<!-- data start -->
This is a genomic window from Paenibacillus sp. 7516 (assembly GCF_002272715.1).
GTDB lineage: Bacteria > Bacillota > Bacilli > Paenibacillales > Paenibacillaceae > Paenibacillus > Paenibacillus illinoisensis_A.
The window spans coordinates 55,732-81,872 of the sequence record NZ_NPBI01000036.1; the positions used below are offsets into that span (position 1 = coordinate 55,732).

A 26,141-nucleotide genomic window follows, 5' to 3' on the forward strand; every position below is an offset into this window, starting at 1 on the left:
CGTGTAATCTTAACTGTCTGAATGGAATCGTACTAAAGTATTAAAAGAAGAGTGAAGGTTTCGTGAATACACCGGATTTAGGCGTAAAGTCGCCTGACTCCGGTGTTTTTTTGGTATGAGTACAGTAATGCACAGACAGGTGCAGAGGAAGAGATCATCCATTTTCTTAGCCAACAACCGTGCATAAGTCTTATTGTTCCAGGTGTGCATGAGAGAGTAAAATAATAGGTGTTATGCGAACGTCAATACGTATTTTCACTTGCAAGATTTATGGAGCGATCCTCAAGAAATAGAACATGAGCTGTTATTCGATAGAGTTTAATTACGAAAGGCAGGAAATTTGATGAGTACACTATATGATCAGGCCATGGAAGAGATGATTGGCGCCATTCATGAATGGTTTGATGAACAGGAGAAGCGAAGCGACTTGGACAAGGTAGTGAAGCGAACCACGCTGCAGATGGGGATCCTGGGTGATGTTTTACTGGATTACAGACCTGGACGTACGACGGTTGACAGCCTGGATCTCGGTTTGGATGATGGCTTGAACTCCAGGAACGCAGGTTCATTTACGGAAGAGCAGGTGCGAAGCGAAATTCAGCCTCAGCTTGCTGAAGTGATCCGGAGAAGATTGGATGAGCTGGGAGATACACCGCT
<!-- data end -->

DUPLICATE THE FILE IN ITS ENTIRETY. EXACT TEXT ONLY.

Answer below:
This is a genomic window from Paenibacillus sp. 7516 (assembly GCF_002272715.1).
GTDB lineage: Bacteria > Bacillota > Bacilli > Paenibacillales > Paenibacillaceae > Paenibacillus > Paenibacillus illinoisensis_A.
The window spans coordinates 55,732-81,872 of the sequence record NZ_NPBI01000036.1; the positions used below are offsets into that span (position 1 = coordinate 55,732).

A 26,141-nucleotide genomic window follows, 5' to 3' on the forward strand; every position below is an offset into this window, starting at 1 on the left:
CGTGTAATCTTAACTGTCTGAATGGAATCGTACTAAAGTATTAAAAGAAGAGTGAAGGTTTCGTGAATACACCGGATTTAGGCGTAAAGTCGCCTGACTCCGGTGTTTTTTTGGTATGAGTACAGTAATGCACAGACAGGTGCAGAGGAAGAGATCATCCATTTTCTTAGCCAACAACCGTGCATAAGTCTTATTGTTCCAGGTGTGCATGAGAGAGTAAAATAATAGGTGTTATGCGAACGTCAATACGTATTTTCACTTGCAAGATTTATGGAGCGATCCTCAAGAAATAGAACATGAGCTGTTATTCGATAGAGTTTAATTACGAAAGGCAGGAAATTTGATGAGTACACTATATGATCAGGCCATGGAAGAGATGATTGGCGCCATTCATGAATGGTTTGATGAACAGGAGAAGCGAAGCGACTTGGACAAGGTAGTGAAGCGAACCACGCTGCAGATGGGGATCCTGGGTGATGTTTTACTGGATTACAGACCTGGACGTACGACGGTTGACAGCCTGGATCTCGGTTTGGATGATGGCTTGAACTCCAGGAACGCAGGTTCATTTACGGAAGAGCAGGTGCGAAGCGAAATTCAGCCTCAGCTTGCTGAAGTGATCCGGAGAAGATTGGATGAGCTGGGAGATACACCGCT